In this series, I’ve tried to break down Benjamin Hardy’s ‘Will Power Doesn’t Work’. The book puts forth the edict that in order to achieve our goals, you have to take will power out of the equation and instead, replace it with the environment that enables success. The previous post was based on Benjamin’s ideas regarding designing a new personality by changing our behaviour. This post is the last instalment of the series.
As someone who designs environments for getting the best out of people, I completely agree with Benjamin’s key hypothesis – that if we don’t create and control our environments, they create and control us.
The idea here is to not force and bend our minds into action. It’s to create positive compulsions where we are spurred into action. In his book, Benjamin Hardy calls these ‘Forcing Functions’. Below are Benjamin’s 5 strategies which we can apply in life to carve out our ecosystem to fuel our goals:-
1. Invest handsomely in your goal: Investing in a goal is not just a function of the time, energy and mind-space we allot to it. Allocating a physical, real world price to achieving our goals –whether it’s an expensive gym membership or our mentors – keeps our eyes on the prize. You are thus outsourcing your obligations to help you work towards success.
2. Make your goals public: As much as we’d like to believe our good behaviour comes from within, it is a known fact that most of our leanings towards doing what’s right comes from social pressure. When we commit to a goal publicly, we are more likely to act towards it when under observation.
3. Challenge yourself: Once you’ve established your comfort level by settling into a new habit, raise the stakes by increasing the difficulty level. This is how small changes culminate into a sea change of behaviours that lead to success.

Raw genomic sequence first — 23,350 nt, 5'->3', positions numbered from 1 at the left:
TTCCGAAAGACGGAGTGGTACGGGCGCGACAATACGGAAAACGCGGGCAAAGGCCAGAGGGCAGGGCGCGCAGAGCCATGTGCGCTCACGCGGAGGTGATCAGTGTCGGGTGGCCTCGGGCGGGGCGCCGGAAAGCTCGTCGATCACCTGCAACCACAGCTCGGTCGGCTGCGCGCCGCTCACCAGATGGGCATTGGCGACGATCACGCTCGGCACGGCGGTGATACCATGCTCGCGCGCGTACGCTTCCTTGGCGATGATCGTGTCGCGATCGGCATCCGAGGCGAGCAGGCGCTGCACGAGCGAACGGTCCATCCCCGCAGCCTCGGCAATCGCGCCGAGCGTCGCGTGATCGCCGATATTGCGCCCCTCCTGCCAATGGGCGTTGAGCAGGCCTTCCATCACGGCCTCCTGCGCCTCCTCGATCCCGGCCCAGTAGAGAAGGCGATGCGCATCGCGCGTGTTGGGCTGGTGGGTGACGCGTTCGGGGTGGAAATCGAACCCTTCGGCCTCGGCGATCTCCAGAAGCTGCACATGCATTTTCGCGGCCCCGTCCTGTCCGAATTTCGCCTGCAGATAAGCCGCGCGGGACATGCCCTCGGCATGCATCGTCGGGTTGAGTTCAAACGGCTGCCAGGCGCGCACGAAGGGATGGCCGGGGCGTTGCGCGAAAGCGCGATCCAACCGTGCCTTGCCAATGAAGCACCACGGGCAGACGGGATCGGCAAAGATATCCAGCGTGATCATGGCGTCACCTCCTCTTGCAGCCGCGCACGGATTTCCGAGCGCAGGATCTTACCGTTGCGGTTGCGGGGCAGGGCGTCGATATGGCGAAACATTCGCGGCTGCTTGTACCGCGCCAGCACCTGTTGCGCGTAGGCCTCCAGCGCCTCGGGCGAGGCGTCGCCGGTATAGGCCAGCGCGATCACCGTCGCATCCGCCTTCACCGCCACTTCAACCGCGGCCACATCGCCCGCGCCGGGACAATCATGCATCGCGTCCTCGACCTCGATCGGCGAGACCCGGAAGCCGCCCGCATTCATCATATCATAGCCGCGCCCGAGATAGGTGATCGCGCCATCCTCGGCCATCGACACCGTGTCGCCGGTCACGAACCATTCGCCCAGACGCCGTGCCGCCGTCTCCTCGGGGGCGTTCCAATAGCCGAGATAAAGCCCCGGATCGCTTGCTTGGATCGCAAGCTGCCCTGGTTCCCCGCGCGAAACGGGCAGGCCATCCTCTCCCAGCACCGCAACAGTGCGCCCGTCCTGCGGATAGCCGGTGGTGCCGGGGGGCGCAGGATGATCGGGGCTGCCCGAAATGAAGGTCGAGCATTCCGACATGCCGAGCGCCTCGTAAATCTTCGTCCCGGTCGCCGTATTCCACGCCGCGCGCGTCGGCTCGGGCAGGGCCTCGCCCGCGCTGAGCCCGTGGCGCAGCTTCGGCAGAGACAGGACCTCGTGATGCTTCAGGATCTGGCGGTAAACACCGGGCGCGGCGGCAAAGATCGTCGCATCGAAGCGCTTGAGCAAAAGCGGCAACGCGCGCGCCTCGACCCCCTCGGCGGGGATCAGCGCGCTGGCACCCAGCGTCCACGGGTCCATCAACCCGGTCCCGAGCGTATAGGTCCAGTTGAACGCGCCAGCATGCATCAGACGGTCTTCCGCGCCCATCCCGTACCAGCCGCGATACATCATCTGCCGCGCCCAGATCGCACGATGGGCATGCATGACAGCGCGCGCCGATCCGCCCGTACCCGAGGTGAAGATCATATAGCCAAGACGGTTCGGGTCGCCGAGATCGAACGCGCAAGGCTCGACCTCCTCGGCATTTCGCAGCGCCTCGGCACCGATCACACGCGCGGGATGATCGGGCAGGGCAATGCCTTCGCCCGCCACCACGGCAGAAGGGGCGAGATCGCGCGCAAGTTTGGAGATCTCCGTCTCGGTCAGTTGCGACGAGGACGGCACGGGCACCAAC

4. Make novelty a part of life: We adapt ourselves to the environments we expose ourselves to pretty quickly. This is why changing our situations is important to keep our minds agile and open to progress. It’s how we make our environment fertile for innovation and new ideas that are essential to success.
5. Set high compensation for poor performance: Most books define this step as ‘setting targets’, but Benjamin puts a twist on this by adding ‘punishments’ into the equation. Once we see that slipping from a positive habit has real world consequences, we automatically tune ourselves towards winning behaviour.
Over the last few years, I subconsciously adopted these strategies as part of my growth. But I am thankful to Benjamin Hardy for spelling these out as tenets to live by and evolve into. I hope these gems from Benjamin Hardy’s book change your life the way they’ve changed mine.